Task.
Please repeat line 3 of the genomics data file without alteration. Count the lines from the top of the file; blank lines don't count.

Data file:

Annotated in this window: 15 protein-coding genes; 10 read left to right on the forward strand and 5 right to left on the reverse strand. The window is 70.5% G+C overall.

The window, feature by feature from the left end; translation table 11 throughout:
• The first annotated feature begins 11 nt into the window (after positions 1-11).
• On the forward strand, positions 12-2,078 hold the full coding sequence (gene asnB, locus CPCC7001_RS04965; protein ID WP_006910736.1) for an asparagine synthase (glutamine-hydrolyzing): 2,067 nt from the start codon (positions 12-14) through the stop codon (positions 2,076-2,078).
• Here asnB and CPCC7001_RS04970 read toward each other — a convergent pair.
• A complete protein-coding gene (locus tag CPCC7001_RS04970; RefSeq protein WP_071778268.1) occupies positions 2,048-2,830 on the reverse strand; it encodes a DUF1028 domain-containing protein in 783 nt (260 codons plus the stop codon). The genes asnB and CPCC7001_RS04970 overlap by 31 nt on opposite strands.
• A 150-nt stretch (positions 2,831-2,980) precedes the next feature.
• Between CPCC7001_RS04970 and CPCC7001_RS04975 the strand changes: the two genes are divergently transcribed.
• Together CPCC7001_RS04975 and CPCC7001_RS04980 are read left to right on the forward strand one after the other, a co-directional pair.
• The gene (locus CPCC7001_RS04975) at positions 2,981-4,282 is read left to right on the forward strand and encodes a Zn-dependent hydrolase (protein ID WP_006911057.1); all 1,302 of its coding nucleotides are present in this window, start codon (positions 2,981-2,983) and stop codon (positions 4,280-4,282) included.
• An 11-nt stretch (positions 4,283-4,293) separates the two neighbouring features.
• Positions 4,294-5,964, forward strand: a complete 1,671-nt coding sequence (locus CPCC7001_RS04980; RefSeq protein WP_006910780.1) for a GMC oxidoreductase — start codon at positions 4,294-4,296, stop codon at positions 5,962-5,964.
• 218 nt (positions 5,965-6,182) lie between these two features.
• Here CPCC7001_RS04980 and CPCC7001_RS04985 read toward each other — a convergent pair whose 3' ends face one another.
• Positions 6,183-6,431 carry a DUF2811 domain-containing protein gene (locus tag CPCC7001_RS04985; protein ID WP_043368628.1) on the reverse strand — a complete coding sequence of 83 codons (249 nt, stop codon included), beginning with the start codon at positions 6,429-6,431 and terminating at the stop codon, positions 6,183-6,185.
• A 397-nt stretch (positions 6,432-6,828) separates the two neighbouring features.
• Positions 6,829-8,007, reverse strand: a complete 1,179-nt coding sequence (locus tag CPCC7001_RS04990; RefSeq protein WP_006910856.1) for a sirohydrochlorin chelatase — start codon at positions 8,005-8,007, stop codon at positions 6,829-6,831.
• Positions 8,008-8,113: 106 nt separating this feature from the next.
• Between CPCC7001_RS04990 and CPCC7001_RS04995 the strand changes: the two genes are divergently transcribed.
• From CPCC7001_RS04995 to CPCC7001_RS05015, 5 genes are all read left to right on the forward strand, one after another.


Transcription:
• The first annotated feature begins 11 nt into the window (after positions 1-11).